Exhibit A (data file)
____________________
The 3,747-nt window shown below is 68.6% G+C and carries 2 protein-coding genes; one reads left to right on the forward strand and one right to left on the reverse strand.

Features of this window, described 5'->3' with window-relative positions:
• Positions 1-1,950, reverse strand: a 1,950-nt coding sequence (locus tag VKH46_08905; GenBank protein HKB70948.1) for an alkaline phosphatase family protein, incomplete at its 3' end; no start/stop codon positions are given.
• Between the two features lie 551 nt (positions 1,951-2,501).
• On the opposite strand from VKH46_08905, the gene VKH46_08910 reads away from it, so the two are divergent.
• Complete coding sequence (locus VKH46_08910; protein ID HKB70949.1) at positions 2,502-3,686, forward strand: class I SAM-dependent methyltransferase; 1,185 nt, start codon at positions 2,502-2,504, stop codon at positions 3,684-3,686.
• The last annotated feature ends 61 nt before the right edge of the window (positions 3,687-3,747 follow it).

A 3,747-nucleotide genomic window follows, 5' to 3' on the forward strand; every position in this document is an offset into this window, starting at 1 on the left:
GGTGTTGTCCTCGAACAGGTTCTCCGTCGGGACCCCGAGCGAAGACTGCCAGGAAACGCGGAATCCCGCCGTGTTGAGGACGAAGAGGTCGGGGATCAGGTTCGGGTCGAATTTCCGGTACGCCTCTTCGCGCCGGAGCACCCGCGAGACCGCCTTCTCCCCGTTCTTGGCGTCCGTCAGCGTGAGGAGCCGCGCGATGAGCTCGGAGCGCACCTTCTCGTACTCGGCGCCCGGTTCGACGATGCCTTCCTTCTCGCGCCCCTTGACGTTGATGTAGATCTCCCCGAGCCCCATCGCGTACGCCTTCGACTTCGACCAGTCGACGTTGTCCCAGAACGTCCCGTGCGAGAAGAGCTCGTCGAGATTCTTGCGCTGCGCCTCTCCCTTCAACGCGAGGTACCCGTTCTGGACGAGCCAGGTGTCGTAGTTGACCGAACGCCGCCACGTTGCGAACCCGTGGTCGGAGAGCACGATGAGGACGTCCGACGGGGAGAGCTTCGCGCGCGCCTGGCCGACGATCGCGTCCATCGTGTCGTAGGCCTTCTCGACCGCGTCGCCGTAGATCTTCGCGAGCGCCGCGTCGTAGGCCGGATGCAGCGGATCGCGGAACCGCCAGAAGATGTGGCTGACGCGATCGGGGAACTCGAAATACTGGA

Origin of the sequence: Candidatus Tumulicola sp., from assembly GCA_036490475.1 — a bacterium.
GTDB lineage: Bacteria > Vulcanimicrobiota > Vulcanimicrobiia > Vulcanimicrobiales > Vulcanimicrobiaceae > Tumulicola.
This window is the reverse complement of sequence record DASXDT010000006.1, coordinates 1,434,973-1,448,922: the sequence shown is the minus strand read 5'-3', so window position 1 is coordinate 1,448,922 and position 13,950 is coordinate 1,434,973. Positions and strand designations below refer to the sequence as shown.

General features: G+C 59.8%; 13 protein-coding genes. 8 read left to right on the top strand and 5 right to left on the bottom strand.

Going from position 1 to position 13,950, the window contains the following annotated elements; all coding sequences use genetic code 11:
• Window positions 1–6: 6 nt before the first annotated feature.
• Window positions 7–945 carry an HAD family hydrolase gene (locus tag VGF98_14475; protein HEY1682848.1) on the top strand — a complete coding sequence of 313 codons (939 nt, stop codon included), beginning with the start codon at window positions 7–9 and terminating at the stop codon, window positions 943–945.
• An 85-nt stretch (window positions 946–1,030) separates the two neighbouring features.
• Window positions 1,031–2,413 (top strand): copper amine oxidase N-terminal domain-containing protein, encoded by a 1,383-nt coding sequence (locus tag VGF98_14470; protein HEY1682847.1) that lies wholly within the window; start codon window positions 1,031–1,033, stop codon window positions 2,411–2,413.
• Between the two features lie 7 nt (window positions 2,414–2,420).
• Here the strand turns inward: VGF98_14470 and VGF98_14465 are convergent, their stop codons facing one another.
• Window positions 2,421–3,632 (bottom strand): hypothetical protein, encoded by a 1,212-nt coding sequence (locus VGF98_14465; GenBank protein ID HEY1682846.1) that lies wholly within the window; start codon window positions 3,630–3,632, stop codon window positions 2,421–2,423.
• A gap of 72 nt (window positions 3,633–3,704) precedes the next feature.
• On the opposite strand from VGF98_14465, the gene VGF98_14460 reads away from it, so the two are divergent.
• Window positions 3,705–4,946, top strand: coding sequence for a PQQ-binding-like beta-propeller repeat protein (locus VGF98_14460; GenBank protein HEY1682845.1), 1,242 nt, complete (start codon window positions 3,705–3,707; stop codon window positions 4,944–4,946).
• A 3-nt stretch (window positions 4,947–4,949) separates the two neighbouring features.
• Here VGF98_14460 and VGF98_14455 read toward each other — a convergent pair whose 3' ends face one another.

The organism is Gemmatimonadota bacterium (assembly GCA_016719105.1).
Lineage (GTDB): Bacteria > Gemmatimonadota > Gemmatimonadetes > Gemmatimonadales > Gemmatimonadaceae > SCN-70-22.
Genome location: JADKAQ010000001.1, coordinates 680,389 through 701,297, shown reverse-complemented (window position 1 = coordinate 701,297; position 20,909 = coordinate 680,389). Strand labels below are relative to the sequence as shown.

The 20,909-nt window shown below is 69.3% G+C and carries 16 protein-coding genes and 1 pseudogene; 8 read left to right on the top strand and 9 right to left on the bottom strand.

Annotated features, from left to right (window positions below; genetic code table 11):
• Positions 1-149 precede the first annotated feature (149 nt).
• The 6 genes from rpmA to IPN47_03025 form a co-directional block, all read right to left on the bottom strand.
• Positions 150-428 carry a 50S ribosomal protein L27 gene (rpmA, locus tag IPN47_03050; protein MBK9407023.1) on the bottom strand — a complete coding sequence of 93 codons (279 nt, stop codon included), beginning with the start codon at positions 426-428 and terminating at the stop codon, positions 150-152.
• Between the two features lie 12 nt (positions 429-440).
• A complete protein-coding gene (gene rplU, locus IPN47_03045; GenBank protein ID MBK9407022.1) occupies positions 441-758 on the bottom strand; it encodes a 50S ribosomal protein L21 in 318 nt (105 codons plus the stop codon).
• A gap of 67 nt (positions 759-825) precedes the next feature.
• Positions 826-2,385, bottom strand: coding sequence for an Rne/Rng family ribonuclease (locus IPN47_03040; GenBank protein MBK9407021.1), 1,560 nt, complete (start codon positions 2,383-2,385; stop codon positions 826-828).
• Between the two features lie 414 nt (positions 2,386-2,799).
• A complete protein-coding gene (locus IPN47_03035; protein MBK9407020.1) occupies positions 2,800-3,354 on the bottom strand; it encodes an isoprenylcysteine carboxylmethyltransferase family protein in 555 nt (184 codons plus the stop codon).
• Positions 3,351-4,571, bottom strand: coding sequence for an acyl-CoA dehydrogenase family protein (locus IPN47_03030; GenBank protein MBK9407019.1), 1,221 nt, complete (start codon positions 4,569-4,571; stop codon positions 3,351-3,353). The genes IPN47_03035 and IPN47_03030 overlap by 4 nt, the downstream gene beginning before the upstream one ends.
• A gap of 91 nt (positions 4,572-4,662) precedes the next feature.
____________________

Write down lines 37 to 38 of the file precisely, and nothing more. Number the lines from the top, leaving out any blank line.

• A gap of 67 nt (positions 759-825) precedes the next feature.
• Positions 826-2,385, bottom strand: coding sequence for an Rne/Rng family ribonuclease (locus IPN47_03040; GenBank protein MBK9407021.1), 1,560 nt, complete (start codon positions 2,383-2,385; stop codon positions 826-828).